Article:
Once-Weekly KRd Shows Promise in Newly Diagnosed MM

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Patients with newly diagnosed multiple myeloma often receive twice-weekly triplet regimens of carfilzomib, lenalidomide, and dexamethasone (KRd). New data suggest less frequent dosing can be equally successful.

Triplet combination therapy is an increasingly common treatment option for patients with newly diagnosed multiple myeloma (NDMM), but a new study suggests a common regimen can be administered successfully in once-weekly doses instead of twice-weekly.

Many patients with NDMM are given the second-generation proteasome inhibitor carfilzomib (Kyprolis), along with the immunomodulatory agent lenalidomide (Revlimid) and dexamethasone, or KRd. Typically, the triplet therapy is administered on a twice-weekly basis.

Corresponding author Melissa Alsina, MD, of Moffit Cancer Center in Florida, and colleagues wanted to know whether the therapy could instead be given once a week, something that would be significantly more convenient for patients receiving the therapy. They reported their findings in the American Journal of Hematology.

In the study, carfilzomib was administered on days 1, 8, and 15 along with 40-mg doses of dexamethasone. Lenalidomide was administered at a dose of 25 mg on days 1 through 21. Initially, a dose-expansion arm of 9 patients was given carfilzomib at 20/70 mg/m2 (20 mg/m2 on cycle 1, day 1, and 70 mg/m2 thereafter). That arm was suspended, however, due to serious adverse events.

Next, another 9 patients were treated on a 2-step-up KRd dosing schedule (20/56 mg/m2), after which a new dose-expansion arm of carfilzomib 56 mg/m2 was recommended.


The results for 33 patients were reported. The rate of grade 3 or higher treatment-emergent adverse events was 63.6%.

Twenty-five patients underwent stem cell collection, 18 of whom eventually underwent autologous stem cell transplantation, and 5 of whom resumed on-study KRd following transplantation.

There was an overall response rate (ORR) by cycle 4 of 97%, using the benchmark of very good partial response (VGPR) or better among those in the 20/56-mg/m2 group.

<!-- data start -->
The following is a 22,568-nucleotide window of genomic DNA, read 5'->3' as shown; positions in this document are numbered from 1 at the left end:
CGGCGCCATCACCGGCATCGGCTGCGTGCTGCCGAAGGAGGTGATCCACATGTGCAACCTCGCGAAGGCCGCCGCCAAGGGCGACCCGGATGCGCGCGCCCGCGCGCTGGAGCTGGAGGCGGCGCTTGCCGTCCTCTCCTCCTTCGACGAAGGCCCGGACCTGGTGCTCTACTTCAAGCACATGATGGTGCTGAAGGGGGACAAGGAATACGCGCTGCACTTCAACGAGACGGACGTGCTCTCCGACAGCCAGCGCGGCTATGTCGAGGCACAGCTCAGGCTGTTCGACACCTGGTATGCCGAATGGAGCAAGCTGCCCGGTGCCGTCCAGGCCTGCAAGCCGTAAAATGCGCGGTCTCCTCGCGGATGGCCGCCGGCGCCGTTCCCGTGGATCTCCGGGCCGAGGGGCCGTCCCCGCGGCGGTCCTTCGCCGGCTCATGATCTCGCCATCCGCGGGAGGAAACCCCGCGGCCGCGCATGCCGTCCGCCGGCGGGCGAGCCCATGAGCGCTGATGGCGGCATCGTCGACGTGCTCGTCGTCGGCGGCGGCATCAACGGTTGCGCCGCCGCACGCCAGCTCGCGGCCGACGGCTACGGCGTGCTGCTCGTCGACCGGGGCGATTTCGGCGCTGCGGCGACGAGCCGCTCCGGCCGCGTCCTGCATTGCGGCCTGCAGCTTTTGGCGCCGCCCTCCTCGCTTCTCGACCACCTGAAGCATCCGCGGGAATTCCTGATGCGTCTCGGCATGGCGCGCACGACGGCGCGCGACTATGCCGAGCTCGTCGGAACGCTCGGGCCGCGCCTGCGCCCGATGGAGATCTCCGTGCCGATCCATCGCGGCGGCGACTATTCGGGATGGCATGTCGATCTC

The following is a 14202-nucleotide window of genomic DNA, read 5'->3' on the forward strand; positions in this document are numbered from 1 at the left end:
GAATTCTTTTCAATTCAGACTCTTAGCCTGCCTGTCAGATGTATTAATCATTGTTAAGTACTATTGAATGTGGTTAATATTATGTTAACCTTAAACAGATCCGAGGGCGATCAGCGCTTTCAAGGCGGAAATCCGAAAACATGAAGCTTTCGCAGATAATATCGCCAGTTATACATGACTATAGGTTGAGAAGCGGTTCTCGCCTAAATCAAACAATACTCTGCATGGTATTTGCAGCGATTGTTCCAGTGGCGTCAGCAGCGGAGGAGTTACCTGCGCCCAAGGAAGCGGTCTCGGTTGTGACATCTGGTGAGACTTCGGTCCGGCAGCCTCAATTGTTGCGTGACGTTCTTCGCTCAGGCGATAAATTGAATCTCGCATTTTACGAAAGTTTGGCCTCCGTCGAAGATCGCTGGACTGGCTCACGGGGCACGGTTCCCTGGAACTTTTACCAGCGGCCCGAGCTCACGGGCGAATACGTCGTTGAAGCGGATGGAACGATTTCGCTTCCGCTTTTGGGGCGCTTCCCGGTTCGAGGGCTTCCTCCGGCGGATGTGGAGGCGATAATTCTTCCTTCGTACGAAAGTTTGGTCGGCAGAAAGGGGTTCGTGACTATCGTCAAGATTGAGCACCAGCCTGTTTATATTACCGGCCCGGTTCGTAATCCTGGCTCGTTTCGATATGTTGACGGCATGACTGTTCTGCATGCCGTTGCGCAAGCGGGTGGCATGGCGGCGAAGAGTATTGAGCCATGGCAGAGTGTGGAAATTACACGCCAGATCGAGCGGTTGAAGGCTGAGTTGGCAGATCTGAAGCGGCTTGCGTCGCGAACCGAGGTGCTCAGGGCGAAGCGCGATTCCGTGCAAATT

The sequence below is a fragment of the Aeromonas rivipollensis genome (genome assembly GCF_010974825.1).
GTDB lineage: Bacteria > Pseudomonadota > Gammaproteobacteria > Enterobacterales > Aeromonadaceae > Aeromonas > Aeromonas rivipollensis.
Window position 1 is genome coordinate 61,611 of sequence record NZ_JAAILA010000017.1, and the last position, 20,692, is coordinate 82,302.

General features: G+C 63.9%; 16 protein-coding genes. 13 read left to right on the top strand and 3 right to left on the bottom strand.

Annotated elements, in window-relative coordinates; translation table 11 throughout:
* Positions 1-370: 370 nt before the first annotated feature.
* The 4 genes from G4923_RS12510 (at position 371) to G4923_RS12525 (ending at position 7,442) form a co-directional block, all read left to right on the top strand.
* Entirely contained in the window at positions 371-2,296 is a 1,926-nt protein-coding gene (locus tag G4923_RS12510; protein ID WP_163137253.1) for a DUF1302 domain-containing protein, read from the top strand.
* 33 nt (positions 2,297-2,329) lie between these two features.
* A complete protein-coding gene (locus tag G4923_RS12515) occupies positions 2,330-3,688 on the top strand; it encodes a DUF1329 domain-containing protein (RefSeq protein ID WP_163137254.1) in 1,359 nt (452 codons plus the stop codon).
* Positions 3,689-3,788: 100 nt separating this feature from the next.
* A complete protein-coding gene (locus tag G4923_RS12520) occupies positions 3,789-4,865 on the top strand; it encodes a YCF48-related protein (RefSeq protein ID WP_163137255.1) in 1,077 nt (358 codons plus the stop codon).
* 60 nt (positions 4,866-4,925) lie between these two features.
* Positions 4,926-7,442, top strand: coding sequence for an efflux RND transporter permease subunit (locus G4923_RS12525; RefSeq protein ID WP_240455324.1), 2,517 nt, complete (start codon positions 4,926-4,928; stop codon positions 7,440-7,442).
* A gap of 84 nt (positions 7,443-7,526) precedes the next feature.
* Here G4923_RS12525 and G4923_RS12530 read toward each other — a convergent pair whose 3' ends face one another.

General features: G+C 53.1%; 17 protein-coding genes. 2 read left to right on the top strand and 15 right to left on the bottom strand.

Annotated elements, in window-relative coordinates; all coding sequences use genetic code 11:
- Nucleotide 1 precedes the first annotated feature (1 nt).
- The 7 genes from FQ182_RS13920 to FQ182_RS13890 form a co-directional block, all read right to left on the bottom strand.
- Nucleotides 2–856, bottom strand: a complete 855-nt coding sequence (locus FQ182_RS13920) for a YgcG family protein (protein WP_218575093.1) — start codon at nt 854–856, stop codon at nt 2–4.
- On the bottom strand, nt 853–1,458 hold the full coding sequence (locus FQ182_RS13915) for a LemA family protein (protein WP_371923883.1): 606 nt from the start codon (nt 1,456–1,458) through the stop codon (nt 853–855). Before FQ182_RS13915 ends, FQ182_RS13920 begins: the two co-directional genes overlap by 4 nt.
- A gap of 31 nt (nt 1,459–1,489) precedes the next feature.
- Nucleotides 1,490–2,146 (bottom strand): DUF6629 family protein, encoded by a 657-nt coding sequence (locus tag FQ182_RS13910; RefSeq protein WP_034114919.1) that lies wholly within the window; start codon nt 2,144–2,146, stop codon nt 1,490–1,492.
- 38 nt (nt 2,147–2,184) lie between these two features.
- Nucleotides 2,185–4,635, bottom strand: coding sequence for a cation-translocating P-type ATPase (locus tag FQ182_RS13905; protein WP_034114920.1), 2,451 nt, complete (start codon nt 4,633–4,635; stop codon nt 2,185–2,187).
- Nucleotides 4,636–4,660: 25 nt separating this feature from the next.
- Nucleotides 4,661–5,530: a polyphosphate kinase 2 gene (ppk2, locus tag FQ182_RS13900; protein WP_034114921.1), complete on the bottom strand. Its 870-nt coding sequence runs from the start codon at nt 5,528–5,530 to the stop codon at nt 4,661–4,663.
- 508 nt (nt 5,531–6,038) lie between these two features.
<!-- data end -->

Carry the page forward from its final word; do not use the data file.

Among the 15 patients who did not receive stem cell transplant, the median number of cycles was 16.0, and the ORR was 93.3%. At the median follow-up of 8.1 months, median progression-free survival was not reached, Alsina and colleagues wrote.

In their discussion, they noted that they had previously found success with once-weekly KRd regimens in patients with relapsed or refractory MM (RRMM).

“Consistent with results reported in RRMM, once-weekly KRd (carfilzomib 56 mg/m2) was active and well-tolerated in patients with NDMM,” Alsina and colleagues said.

The authors added that the superior tolerability for the 56-mg/m2 dose among patients with NDMM was similar to what they found in RRMM. These data show that most patients were still able to undergo successful stem cell collection and transplantation without any adverse effects as a result of the KRd regimen. This finding matches what they found with the standard twice-weekly KRD (carfilzomib 36 mg/m2).

They, however, that they were unable to compare patients in high-risk and standard-risk categories due to the small sample size.

As the current study was a phase 1b study, Alsina said further investigation is needed; however, they said these data are promising.

“Although not powered for efficacy, rates of overall response and ≥VGPR in this study were similar to those of other frontline KRd studies,” the authors concluded. “These results support the use of once-weekly KRd regimen in patients with NDMM.”


Alsina, M, Landgren O, Raje N, et al. A phase 1b study of once‐weekly carfilzomib combined with lenalidomide and dexamethasone in patients with newly diagnosed multiple myeloma. Am J Hematol. Published online October 30, 2020. doi:10.1002/ajh.26041